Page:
1. ELEPHANTS PARTICIPATE IN THE CREATION OF FORESTS
Sounds like something we did not know, right? So let’s go deeper on it! How is this posible? The answer actually is quite simple: elephants are seed-dispersers.
These animals love to eat fruits from the trees, but they do not digest the seeds. So when they defecate, their droppings become a highly ecological dung, that allows them to spread the seeds over long distances while roaming.
For many years this has permitted new trees and plants to grow, increasing the density and diversity of the forests in Africa. Some plant species even depend exclusively on this behaviour to disseminate.
Elephants help to keep the ecosystems healthy.
2. ELEPHANTS ARE ECOSYSTEM ENGINEERS
Elephants not only participate in the renewal of forests, they are also a keystone specie for the existence of other animals in the wilderness.
By pushing and modifying trees while they eat, they create pathways for other species and gasps in the vegetation that allow light to pass, creating new life and opening areas that grassland animals use to live.
In dry season, they dig holes in the ground to get water onto the surface, helping other creatures to access it too. And by eating the fruits and leaves from the trees, they create refugees and even provide nests for smaller species, while they help animals like warthogs and baboons to gain access to the fruits that feed them.
And pay attention because this is really cool. In some places of Africa, even people follow the movements of elephants when looking for water, and depend on them to find it when there is no rain.
3. ELEPHANTS CAN FEEL
Elephants are more similar to humans than you could think. They live in strong family units, and scientists have discovered that they can show compassion, and even grieve their dead.
The level of emotions that elephants express is more similar to ours than to any other animal on earth. Many researches have proved their capacity for empathy, and have discovered that they assist each other in moments of danger or difficulties.
Elephants react to distress, feel fear and are highly aware of what happens around them. They can even distinguish different languages and recognise different persons. Isn’t this enough reason to care? Hold on, there is even more.
4. EVERY TIME AN ELEPHANT DIES, A HUMAN IS IN DANGER
This is not only because elephants are crucial for the survival of forests all around the world (and we need forests to live), but because ivory trade has become the most lucrative business of this century.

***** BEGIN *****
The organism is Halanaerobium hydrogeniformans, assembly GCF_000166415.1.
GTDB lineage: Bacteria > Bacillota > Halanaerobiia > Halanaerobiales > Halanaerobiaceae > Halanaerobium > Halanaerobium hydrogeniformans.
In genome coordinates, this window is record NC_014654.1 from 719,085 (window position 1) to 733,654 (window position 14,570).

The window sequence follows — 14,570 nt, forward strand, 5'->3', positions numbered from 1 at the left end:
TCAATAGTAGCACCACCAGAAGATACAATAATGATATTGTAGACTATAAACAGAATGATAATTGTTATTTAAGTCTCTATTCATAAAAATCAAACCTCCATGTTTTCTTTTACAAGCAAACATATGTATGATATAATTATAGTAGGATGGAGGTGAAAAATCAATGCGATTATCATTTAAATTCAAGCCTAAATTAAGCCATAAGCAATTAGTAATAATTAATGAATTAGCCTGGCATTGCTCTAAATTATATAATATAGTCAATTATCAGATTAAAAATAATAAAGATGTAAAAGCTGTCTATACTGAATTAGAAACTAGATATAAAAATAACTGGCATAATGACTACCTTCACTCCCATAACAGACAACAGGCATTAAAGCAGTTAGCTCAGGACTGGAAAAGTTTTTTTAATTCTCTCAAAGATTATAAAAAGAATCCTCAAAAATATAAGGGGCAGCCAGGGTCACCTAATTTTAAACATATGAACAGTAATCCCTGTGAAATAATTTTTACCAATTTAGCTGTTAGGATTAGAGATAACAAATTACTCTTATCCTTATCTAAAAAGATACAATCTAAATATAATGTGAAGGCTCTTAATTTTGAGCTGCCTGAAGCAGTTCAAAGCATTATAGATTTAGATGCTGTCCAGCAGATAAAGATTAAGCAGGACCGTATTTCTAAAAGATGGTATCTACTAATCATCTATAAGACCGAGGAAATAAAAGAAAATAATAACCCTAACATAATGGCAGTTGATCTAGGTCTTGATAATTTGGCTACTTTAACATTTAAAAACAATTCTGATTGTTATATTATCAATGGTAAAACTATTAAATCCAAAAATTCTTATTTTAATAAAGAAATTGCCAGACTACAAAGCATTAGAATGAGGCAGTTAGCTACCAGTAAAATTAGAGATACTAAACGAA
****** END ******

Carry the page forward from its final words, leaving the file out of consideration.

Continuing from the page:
We tend to think that animal problems are not as important as ours. We already have wars to care about, plus terrorism threats and so many other problems. Isn’t overwhelming? Don’t we have enough things to care about already?
Maybe. But the problem is these are not separate conflicts. Did you know that ivory trade is currently more profitable than drug trafficking, or raw diamonds trafficking. Extremist criminal organisations act through very complicated international networks, and it has been proven that they are using ivory as a funding source.
If you want to read more about it, Dr. Richard Buggiero, chief of the Africa Branch of the U.S. Fish and Wildlife Service’s Division of International Conservation, along with two coworkers, deepens on this subject here here.
It may almost sound unreal, but it is happening right in front of our noses.
5. EVERY 15 MINUTES AN ELEPHANT GETS KILLED
We got to the final reason, and no, it is not a joke. Sadly, it is also not an overreaction. Every 15 minutes an elephant gets killed for his ivory.
According to the African Elephant Status Report 2016, there are nowadays less than 500.000 specimens remaining in Africa, drop caused mainly by poaching, since 2006. It is the worst decline in the elephant population since the 70’s.
Actually, this may already be an optimistic number. According to the latest Greatest elephant Census, there are only 352,271 left.
Elephants are being wiped out from the face of the earth. In Mozambique, one of the two more affected countries in Southern Africa, the situation led to a request, in 2015, to prepare and implement a National Ivory Action Plan. As quoted in the African Elephant Status Report 2016 (you can download it here), that same year, 2.4 tonnes of ivory were destroyed from the national stock-pile.
Niassa, one of the largest reserves in Africa, and a strategic area to preserve elephants, is nowadays one of the most affected areas. There are no more than 3.500 elephants left, compared to around 13.000 that were alive in 2009.
What about the rest of Africa? 9 years ago conservationists warned that if the slaughter doesn’t stop, elephants could face extinction.
Now that we finished with the list, we would just like to add a few more words.
There comes a moment when enough is enough. And that moment is now. If we do not understand that as human beings we have a responsibility towards each other, with our future generations and children, we just will not make it on the earth.
This is currently the only planet that we have, and to keep it alive, we need the other species that share it with us to survive. Elephants are powerful animals, but on their own, they are defenceless against poachers.
Like it or not, may it be an easy or a hard path, these animals are crucial to preserve the biodiversity of some of the last wilderness in the world.
And it is in our hands to see that our children inherit this, or to destroy it. Whatever we do, either we decide to act, or to forget about this, there will be consequences for humanity.
So, on what side of history do you want to be?